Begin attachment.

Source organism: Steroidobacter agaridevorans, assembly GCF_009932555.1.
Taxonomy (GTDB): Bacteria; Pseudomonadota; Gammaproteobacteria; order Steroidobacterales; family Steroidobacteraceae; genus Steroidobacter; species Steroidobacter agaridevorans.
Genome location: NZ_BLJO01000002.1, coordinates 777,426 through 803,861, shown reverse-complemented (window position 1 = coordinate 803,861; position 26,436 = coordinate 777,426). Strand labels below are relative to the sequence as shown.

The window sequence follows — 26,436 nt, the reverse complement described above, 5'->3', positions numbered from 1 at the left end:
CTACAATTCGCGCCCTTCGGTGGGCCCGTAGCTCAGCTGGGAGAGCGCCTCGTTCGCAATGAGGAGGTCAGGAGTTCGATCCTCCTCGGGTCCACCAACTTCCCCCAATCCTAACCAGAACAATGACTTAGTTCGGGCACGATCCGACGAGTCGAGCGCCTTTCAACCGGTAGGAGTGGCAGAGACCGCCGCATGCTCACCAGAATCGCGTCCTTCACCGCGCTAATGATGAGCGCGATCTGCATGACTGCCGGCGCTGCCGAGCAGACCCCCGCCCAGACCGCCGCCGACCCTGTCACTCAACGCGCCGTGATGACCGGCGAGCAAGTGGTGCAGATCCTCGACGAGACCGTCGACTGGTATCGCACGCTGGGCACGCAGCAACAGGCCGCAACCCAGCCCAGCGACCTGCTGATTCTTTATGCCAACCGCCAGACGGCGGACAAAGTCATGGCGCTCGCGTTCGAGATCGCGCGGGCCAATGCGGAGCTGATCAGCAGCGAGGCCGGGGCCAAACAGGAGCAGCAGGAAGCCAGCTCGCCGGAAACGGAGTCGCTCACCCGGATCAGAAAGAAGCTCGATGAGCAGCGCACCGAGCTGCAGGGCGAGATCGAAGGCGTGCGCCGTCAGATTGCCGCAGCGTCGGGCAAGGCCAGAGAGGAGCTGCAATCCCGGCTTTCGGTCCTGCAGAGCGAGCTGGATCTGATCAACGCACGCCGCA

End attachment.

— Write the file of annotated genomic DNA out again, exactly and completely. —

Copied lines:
Source organism: Steroidobacter agaridevorans, assembly GCF_009932555.1.
Taxonomy (GTDB): Bacteria; Pseudomonadota; Gammaproteobacteria; order Steroidobacterales; family Steroidobacteraceae; genus Steroidobacter; species Steroidobacter agaridevorans.
Genome location: NZ_BLJO01000002.1, coordinates 777,426 through 803,861, shown reverse-complemented (window position 1 = coordinate 803,861; position 26,436 = coordinate 777,426). Strand labels below are relative to the sequence as shown.

The window sequence follows — 26,436 nt, the reverse complement described above, 5'->3', positions numbered from 1 at the left end:
CTACAATTCGCGCCCTTCGGTGGGCCCGTAGCTCAGCTGGGAGAGCGCCTCGTTCGCAATGAGGAGGTCAGGAGTTCGATCCTCCTCGGGTCCACCAACTTCCCCCAATCCTAACCAGAACAATGACTTAGTTCGGGCACGATCCGACGAGTCGAGCGCCTTTCAACCGGTAGGAGTGGCAGAGACCGCCGCATGCTCACCAGAATCGCGTCCTTCACCGCGCTAATGATGAGCGCGATCTGCATGACTGCCGGCGCTGCCGAGCAGACCCCCGCCCAGACCGCCGCCGACCCTGTCACTCAACGCGCCGTGATGACCGGCGAGCAAGTGGTGCAGATCCTCGACGAGACCGTCGACTGGTATCGCACGCTGGGCACGCAGCAACAGGCCGCAACCCAGCCCAGCGACCTGCTGATTCTTTATGCCAACCGCCAGACGGCGGACAAAGTCATGGCGCTCGCGTTCGAGATCGCGCGGGCCAATGCGGAGCTGATCAGCAGCGAGGCCGGGGCCAAACAGGAGCAGCAGGAAGCCAGCTCGCCGGAAACGGAGTCGCTCACCCGGATCAGAAAGAAGCTCGATGAGCAGCGCACCGAGCTGCAGGGCGAGATCGAAGGCGTGCGCCGTCAGATTGCCGCAGCGTCGGGCAAGGCCAGAGAGGAGCTGCAATCCCGGCTTTCGGTCCTGCAGAGCGAGCTGGATCTGATCAACGCACGCCGCA